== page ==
“Ah”, I said. “You need to come run with us on Saturday mornings. There is nothing boring about Saturday morning long runs”.
My friend had read about the Elation Centre Run Club on the website but wasn’t sure exactly how it worked, so I explained it to her. In case you aren’t familiar with it, here’s what I told her:
It’s very simple. We meet at 8 am on Saturday mornings just inside the studio doors. If you’re on the email list, you get the route ahead of time, usually Wed or Thurs. At 8 am sharp, we discuss the route, maps are handed out, and we head out. Run distances are usually between 10 and 14 kms in the off season, and work up to half-marathon distance between February and September in preparation for the two big races in Ottawa: National Capital Race Weekend and the Canada Army Run Half Marathon.
So, with maps in hand and energy to burn, we naturally break off into groups based on pace as we start to run. We almost always follow a ten minute run: one minute walk format.
We run. We walk. We sip water or energy drinks. We laugh. We snack (on appropriate running fuel). We vent. We solve life’s problems.
Saturday mornings are for me, not for anyone else. It’s a time to be selfish, to get motivated, to recharge and to run.
And we can always use new blood. So join us on Saturday!
July 7, 2011
Guest post from Elation Centre run coach and Total Core Solution coach – Deb Ozarko
I’m still not even 100% sure myself why I decided to take on the challenge when I signed up for Ironman USA last summer, but I do know this – it truly is a journey. I’ve already learned more than I ever thought about myself physically, mentally and spiritually. It’s been quite the ride and much of what I’ve learned along the way, I’ve been able to give back to many of you in the classes that I teach with the Elation Centre.
After 8 months of hard work and sometimes grueling training, I’ve finally entered the home stretch of my Ironman journey. Many of you have come along with me on this trip. You’ve seen me hobbling around the centre with stiff muscles after hours and hours on the bike. You’ve encouraged me as I’ve nursed injuries, you’ve listened to my stories and laughed along with me at the silly things that can go right…and wrong. It really is so much more than a race of epic proportions. I’m excited and scared now that the culmination of all of this hard work is fast approaching.
Along the way, I decided that I wanted to give back to a cause that is very close to my heart. I’ve been raising funds for a wonderful organization called Farm Sanctuary based out of Watkins Glen, New York.
Why Farm Sanctuary? Many of you already know that I live a vegan lifestyle which encompasses compassion for all living beings. Farm Sanctuary was influential in this life changing time for me. Many years ago when I visited the sanctuary I had the privilege of meeting many of the rescued animals living there. I heard story after story of horrific abuse – all with a happy ending. I knew that these animals were the lucky few who were spared lives of misery. I also met some of the kindest most compassionate and caring people on the planet at this beautiful place. The giving didn’t end with the animal care at Farm Sanctuary. They also gave back to the community and one another. I learned so much during that time and it helped shape who I am today. I adopted a vegan lifestyle during that trip for many reasons – for the animals, for the planet, and for humanity. Kindness and compassion is important for all living beings – and, as the saying goes, “your life is your message”. Farm Sanctuary taught me how to be the person I have always strived to be.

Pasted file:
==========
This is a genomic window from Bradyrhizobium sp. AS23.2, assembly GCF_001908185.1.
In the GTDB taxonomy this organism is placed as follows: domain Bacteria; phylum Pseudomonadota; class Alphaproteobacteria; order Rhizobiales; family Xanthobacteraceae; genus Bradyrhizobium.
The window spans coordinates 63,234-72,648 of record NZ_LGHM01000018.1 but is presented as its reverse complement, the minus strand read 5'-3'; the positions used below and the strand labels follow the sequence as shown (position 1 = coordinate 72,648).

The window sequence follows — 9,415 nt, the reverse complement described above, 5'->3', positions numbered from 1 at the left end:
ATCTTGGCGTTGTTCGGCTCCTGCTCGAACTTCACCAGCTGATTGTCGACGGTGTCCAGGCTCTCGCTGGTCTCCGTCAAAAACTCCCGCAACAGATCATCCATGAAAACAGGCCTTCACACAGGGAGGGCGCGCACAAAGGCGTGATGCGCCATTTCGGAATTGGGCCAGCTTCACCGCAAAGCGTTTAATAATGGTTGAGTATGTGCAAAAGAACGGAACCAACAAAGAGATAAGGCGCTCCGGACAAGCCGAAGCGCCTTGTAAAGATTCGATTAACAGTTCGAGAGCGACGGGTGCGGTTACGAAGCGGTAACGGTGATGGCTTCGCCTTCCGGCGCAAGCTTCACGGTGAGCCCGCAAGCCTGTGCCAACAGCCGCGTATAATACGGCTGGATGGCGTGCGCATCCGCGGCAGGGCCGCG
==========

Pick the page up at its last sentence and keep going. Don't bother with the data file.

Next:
So, with that in mind, I have already reached 65% of my fundraising goal of $3000. I would be thrilled and honoured if you could help me make it the rest of the way. Help me make if through this Ironman race – in those dark moments when I feel like I just can’t go on.
Knowing that I am racing for a cause with people who believe in me will help me push through those hard time. I’ve set up a donation page at this link
Any support is graciously accepted. And thank you all for encouraging me along the way – it’s meant so much to me with the months that have passed. On July 24, 2011, I will be an Ironman – I can hardly wait!
P.S. here is an amazing 3 minute video of the great work the people at Farm Sanctuary are doing
June 2, 2011
Ottawa Race Weekend 2011- Elation Centre members, family and friends all put in weeks and months of training, stayed focused and were totally prepared for their race last weekend. Experiences ranged from personal best times, participation in a very first race weekend, and the accomplishment of something just a few months prior was simply an idea. Everyone asks about the elusive Runner’s High, yes it can happen during a run, for the most part however, it happens after the race, when you know have done your best and you experience the joy, the strength of body and mind and sheer elation of a job well done! Congratulations everyone
Also a huge thank you to all our friends and family members who were cheering along the route, Jeanette and Jean-Pierre organize our Saturday Run Club and were on Richmond Road to high-five all of us as we ran by and Jean-Pierre took some awesome photos. Below is Jean-Pierre’s account of the race from a spectators perspective.
“Richmond Road was eerily silent. The constant hum of traffic was gone, replaced by the footfalls of locals walking along the empty road. People are gathering on the side walks and at intersections. Some have opened lawn chairs and others have signs and placards saying “Run Bob Run!”, “You can do it!” and “Go Mom Go!”